Deadly “Samina” sinking haunts Greece 18 years later

In total, 81 people lost their lives in the accident

Express Samina was a French-built passenger ferry boat. It was built in 1966 and during its 34 years of service changed many owners as well as routes in the Mediterranean Sea.

It was September 26, 2000 when Express Samina, owned by Greece’s Minoan Flying Dolphins, left for its route between Paros, Naxos, Ikaria, Samos, Patmos and Lipsi islands in the Aegean Sea.

The ferry departed from the port of Piraeus with 533 people on board, 472 passengers, and 61 crew members.

Around 22:12 local time, Express Samina approached the port of Parikia of the island of Paros, with very strong winds of 8 Beaufort raging.

2 nautical miles off the port of Parikia, the ship hit the reef of Portes islets at a speed of 18 knots. A crack of about three meters in length opened in the right hull of the ship.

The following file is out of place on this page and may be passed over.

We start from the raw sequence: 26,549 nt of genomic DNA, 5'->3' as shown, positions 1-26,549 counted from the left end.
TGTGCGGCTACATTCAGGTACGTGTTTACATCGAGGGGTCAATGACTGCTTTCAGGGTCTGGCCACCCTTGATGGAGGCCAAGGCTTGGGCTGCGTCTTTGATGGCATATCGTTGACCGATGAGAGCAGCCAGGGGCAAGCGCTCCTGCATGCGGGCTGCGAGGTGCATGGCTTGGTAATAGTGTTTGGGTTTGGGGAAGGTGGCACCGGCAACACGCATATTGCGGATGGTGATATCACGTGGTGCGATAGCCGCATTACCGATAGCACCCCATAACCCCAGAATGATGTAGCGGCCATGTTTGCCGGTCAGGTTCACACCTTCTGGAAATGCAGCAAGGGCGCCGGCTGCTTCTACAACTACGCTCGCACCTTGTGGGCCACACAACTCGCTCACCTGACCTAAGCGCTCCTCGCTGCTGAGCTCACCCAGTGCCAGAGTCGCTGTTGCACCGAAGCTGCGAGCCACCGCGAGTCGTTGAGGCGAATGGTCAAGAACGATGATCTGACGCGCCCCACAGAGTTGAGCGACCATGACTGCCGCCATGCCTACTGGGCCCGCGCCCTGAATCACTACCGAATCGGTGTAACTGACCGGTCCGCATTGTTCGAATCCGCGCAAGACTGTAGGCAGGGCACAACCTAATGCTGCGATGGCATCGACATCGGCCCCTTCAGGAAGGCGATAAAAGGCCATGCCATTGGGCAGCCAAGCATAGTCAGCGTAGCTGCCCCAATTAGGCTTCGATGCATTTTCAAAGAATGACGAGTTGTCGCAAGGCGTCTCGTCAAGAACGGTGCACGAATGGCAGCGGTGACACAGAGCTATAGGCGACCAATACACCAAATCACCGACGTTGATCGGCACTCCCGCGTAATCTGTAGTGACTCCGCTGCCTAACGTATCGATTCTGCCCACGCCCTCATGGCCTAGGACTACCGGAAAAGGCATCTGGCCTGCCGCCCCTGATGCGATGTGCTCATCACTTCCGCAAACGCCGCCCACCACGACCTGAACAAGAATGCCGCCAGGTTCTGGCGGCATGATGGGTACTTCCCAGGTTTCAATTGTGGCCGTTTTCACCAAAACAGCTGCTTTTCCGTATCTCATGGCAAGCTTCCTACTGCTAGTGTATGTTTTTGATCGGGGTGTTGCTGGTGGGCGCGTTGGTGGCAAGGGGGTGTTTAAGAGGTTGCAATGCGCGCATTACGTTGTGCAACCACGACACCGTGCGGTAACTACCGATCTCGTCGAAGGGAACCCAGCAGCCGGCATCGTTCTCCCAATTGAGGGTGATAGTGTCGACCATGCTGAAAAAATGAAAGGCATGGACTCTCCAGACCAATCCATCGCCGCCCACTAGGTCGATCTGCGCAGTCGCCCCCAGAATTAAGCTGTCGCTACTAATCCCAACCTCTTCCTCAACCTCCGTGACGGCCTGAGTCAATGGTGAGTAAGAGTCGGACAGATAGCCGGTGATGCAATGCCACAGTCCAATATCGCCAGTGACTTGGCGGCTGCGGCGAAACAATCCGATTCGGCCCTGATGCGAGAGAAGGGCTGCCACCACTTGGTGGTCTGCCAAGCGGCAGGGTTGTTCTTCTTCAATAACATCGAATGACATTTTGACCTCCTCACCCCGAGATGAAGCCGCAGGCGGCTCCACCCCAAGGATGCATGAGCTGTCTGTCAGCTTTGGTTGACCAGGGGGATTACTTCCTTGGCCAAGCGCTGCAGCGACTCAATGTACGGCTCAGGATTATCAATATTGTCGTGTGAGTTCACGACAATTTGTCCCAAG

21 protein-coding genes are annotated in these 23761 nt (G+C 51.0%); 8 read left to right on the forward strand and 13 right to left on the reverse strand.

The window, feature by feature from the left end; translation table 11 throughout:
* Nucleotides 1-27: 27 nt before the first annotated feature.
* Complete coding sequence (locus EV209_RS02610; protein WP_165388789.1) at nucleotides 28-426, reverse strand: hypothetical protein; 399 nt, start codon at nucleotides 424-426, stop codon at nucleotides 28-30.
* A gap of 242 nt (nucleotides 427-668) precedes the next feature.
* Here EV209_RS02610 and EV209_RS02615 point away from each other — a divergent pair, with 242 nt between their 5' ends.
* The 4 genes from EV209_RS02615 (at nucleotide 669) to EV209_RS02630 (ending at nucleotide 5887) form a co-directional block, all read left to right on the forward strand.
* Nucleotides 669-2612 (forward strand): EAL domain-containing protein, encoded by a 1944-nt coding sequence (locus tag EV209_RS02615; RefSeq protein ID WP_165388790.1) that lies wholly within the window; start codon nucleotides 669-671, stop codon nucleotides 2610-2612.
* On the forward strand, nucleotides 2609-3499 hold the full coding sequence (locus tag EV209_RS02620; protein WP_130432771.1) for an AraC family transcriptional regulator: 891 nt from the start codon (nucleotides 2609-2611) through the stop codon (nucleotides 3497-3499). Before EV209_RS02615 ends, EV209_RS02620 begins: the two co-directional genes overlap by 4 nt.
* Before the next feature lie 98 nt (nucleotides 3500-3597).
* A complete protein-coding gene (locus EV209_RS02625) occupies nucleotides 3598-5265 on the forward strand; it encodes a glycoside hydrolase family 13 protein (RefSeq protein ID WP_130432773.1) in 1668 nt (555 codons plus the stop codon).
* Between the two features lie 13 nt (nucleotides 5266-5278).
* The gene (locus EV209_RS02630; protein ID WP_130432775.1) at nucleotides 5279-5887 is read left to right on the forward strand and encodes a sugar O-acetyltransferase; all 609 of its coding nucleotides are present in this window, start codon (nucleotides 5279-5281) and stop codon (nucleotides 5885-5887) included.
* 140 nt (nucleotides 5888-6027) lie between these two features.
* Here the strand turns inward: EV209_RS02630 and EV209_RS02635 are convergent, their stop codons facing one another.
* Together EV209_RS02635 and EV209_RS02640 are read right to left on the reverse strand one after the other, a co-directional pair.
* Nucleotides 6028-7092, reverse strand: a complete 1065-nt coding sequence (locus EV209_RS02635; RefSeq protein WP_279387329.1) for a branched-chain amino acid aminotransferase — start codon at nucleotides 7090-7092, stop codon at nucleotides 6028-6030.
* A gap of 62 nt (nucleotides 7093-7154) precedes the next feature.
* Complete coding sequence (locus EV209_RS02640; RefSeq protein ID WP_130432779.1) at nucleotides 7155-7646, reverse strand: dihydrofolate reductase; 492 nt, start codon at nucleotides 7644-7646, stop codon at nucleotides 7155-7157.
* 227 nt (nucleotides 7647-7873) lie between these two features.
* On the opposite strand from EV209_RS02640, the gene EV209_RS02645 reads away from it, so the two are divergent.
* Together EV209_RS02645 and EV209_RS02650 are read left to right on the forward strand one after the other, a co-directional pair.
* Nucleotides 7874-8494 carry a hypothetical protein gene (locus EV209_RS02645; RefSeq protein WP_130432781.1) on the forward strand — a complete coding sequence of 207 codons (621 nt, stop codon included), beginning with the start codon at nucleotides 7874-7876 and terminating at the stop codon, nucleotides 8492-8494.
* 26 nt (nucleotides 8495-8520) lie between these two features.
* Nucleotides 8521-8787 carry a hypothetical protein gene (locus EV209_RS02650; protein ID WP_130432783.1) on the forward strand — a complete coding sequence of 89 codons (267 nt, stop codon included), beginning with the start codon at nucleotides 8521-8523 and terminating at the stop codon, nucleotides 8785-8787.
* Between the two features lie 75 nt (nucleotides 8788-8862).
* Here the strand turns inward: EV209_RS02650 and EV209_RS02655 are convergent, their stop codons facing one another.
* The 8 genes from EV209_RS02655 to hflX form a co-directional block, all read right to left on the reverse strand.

Water flooded the ship forcing it to quickly tilt to the right and eventually sink within just 25 minutes, leaving only a few minutes for the passengers to get prepared.

The first who reached the point to help were fishing boats from the nearby ports, followed by the port authorities and the British Royal Navy vessels, which were in the area carrying out a NATO exercise.

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